Our next Akendi session was taught by Daniel Iaboni, lead UX specialist with a background in engineering. He spoke about many things including the different dimensions of design, the way in which users think and process information, and design patterns. The most important thing I took away was in regards to wireframing. Prior to this session, I thought that wireframes only came in two forms: loose sketches or detailed digital wireframes, however there are many different kinds of wireframes that must be tailored to different audiences.
Types of Wireframes
Wireframes usually start off as sketches that we show to fellow designers, but you wouldn’t want to show your sketch to a client or stakeholder, would you? There are some cases where people’s wireframes look like works of art, but if your sketches look messy like mine, it’s best to re-evaluate what kind of wireframe to deliver to your audience.
There are 5 different types of wireframes that differ in fidelity quality:
1. Sketch Wireframes
Sketchbook spread by Win Lin
Sketch wireframes are quick and dirty, usually drawn with a pencil, that help capture ideas quickly. These are nice to show around to fellow designers, but clients might prefer a more refined wireframe.
2. Reference Zone Wireframes
Reference Zone wireframes from blog.mockupbuilder.com
Reference zone wireframes are used to loosely determine the location and scale of elements on a page to achieve different business requirements. For example, one business requirement could be that the site’s main content will take up 50% of the page, while advertising will take up 10%. Content is chunked up to visualize where it should go on the page relative to everything else. Reference zone wireframes are usually works in progress, and should not replace a detailed wireframe.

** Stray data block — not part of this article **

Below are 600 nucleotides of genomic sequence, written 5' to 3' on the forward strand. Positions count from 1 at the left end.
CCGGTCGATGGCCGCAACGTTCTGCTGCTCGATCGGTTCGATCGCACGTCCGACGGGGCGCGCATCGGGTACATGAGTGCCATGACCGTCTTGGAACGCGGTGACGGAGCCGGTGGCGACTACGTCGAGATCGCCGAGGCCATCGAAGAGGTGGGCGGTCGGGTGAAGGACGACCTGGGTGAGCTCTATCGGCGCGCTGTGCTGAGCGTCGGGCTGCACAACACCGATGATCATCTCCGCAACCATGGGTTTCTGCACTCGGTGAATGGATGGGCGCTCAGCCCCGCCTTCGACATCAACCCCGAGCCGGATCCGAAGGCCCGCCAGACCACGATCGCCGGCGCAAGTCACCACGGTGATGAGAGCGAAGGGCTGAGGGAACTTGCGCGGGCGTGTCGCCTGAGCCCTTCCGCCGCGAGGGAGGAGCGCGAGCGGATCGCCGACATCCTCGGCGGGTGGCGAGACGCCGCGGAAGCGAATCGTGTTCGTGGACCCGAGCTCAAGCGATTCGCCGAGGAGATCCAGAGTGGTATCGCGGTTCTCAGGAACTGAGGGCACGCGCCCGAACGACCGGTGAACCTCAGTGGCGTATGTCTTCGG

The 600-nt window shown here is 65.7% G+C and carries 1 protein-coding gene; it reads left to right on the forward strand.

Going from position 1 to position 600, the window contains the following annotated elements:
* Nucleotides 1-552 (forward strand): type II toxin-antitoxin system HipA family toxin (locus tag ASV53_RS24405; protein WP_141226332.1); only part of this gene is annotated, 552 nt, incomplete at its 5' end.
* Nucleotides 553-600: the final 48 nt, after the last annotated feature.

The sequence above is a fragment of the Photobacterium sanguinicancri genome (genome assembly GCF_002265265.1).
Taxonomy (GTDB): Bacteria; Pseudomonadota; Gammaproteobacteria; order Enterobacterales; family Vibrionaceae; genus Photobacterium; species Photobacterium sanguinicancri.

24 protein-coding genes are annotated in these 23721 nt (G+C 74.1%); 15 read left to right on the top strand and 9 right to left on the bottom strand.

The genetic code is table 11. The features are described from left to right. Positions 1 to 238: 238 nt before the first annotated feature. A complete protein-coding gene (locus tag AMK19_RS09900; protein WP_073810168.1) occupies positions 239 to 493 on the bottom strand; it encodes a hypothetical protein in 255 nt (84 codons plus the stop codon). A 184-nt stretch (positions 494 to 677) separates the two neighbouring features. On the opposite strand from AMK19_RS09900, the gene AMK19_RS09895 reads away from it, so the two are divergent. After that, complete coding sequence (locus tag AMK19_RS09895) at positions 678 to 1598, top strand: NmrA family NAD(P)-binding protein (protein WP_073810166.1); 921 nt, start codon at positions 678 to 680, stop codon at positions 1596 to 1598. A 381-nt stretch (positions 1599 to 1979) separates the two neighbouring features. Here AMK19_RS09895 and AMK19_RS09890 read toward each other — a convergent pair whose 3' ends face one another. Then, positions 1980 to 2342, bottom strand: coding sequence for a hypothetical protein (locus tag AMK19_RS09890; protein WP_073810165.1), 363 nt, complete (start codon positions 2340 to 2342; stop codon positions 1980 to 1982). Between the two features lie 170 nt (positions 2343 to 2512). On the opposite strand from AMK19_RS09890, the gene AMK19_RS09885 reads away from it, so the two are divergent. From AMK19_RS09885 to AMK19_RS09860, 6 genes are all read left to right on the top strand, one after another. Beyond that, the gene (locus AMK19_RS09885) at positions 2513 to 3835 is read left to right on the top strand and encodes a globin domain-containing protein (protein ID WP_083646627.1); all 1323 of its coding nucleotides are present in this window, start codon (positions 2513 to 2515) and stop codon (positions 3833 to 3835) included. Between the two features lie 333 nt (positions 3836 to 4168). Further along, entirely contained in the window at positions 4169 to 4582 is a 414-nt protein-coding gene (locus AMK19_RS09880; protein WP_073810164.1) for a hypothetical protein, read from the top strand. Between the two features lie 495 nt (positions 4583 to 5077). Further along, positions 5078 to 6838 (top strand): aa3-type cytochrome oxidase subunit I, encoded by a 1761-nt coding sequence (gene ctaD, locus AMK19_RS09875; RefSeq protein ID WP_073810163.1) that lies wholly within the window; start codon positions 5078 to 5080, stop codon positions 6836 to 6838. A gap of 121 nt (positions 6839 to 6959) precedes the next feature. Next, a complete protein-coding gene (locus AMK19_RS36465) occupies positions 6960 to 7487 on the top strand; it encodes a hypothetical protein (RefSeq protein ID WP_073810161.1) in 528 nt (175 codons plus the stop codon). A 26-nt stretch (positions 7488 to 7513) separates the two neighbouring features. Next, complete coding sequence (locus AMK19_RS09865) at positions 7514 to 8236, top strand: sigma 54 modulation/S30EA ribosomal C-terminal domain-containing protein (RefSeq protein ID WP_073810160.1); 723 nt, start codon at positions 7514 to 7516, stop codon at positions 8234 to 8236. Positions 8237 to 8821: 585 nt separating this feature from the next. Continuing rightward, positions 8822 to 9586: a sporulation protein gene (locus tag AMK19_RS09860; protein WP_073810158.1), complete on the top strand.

3. High-Fidelity Wireframes
High-fidelity wireframes from www.saggezza.com
High-fidelity wireframes are usually created digitally and show great detail. Textual hierarchy is shown, real copy and image placeholders are used. These wireframes are shown to clients and business analysts to evaluate.
4. Specification Wireframes
Specification Wireframe by linaurbain.wordpress.com
Specification wireframes are used when development is being outsourced, or if a highly detailed wireframe is required by your team. Annotations help explain parts of the wireframe, and in some cases, dimensions, margins and padding are defined.
Storyboards by voicegap.com
For mobile projects and web projects that require a lot of interactivity, storyboards might be the best way to convey information. You can even narrate or draw the story rather than just show a series of screens.
Always remember that wireframes guide the design, they do NOT define the design. Wireframes have their own audience, whether it be fellow designers, coders, or clients and business partners. Tailor the wireframe to your audience’s expectations.
Thanks for reading!